Top freediver disappears off Spanish coast

Russian Natalia Molchanova shows the minus 86 metres tag that gives her a win in the first women's free-diving world championship 03 September 2005 in Villefranche-sur-Mer.

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Last Updated Aug 5, 2015 8:04 AM EDT

LONDON -- It's a sport that, by its nature, tests the very limits of human endurance and frequently finds them. That's what appears to have happened to probably the greatest freediver the sport has ever known, Natalia Molchanova, who disappeared off the Spanish island Formentera near Ibiza on Sunday, CBS News correspondent Mark Phillips reports.

In September 2009, Natalia Molchanova held her breath and dove underwater for a record-breaking 3 minutes and 50 seconds.

"Today, my dive was 101 metres, constant weight," she said, after completing the feat.

That dive was under carefully controlled circumstances. On a single breath, Molchanova followed a wire down an astounding 331 feet, swimming with a fin.

That's twice the height of the statue of liberty.

Molchanova, like the other practitioners of the sport of freediving, found a way of shutting down her body to hold her breath for very long periods of time. She once held her breath for 9 minutes and 2 seconds, another record.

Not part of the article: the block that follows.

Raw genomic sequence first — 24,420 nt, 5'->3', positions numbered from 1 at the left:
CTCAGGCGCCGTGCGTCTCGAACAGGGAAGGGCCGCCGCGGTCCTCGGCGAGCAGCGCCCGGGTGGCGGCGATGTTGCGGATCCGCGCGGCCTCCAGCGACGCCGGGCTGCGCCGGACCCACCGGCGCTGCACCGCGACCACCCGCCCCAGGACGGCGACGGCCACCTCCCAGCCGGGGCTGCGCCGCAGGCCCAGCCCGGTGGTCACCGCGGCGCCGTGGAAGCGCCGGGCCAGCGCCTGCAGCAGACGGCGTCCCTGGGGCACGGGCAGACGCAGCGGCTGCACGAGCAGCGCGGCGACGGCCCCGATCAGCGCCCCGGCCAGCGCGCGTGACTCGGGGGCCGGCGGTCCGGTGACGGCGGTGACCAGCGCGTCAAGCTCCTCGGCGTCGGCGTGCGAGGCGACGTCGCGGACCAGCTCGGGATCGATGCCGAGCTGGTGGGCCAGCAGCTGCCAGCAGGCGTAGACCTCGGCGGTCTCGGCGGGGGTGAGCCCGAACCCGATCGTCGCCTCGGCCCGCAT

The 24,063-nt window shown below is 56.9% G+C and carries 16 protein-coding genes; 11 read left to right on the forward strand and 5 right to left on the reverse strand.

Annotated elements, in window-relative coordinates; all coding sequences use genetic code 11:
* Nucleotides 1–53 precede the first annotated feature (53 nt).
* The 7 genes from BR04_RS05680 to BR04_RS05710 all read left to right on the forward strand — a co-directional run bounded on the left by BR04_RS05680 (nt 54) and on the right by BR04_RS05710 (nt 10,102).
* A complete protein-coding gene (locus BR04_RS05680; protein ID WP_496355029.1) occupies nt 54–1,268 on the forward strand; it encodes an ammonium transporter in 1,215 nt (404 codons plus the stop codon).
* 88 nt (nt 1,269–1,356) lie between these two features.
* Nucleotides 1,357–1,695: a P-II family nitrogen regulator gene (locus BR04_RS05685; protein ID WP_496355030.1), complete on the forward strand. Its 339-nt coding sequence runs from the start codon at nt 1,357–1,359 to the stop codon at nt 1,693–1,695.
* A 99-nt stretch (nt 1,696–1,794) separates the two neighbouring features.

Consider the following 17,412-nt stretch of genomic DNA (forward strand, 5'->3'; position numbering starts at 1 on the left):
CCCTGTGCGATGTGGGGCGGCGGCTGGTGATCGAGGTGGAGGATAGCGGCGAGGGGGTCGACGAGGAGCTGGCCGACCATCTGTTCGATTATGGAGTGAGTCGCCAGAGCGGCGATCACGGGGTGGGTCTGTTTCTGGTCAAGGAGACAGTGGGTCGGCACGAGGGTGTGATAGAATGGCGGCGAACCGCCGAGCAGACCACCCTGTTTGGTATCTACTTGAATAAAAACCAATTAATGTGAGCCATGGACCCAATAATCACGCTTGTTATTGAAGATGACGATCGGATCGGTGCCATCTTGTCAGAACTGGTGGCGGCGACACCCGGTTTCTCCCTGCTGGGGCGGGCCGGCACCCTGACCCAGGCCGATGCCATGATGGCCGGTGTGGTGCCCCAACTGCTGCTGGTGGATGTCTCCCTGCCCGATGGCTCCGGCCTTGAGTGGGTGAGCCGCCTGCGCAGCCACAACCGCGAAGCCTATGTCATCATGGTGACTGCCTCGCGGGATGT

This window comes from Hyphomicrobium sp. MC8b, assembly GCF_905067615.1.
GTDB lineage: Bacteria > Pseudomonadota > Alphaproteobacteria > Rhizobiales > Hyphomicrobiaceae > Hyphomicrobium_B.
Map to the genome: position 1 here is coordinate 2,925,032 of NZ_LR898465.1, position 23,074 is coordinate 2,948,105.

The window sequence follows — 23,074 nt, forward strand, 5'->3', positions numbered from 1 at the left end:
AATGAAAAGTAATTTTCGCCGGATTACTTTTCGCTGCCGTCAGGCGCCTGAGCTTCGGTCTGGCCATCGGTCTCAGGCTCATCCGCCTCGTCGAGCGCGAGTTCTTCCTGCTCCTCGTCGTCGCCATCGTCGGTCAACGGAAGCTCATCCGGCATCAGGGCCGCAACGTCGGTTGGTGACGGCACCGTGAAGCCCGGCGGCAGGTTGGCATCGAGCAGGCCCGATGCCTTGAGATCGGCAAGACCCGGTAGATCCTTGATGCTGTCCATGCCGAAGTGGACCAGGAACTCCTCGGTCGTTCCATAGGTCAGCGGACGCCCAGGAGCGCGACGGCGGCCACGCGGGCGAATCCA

But Molchanova's last dive was not under controlled circumstances. She went underwater off the Spanish party island of Formentera, where swimmers and boats go to play, for a dive that was meant to be a relatively shallow, recreational one.

"She has had numerous accidents before this fatal accident, but she just kept pushing deeper and deeper," said James Nestor, an author who has written about deep freediving.

Molchanova would have used the usual technique, slowing down breathing and heart rate, but on her last dive, there were things she couldn't control.

"My understanding was that the conditions were really rough," Nestor said. "There were currents. There was a lot of boat traffic.

Searchers haven't recovered a body, and the current theory is that Molchanova, who was wearing a weight, is lying on the seabed, too deep for normal scuba divers to reach. Her family has hired a remote controlled submarine to continue to look for her remains.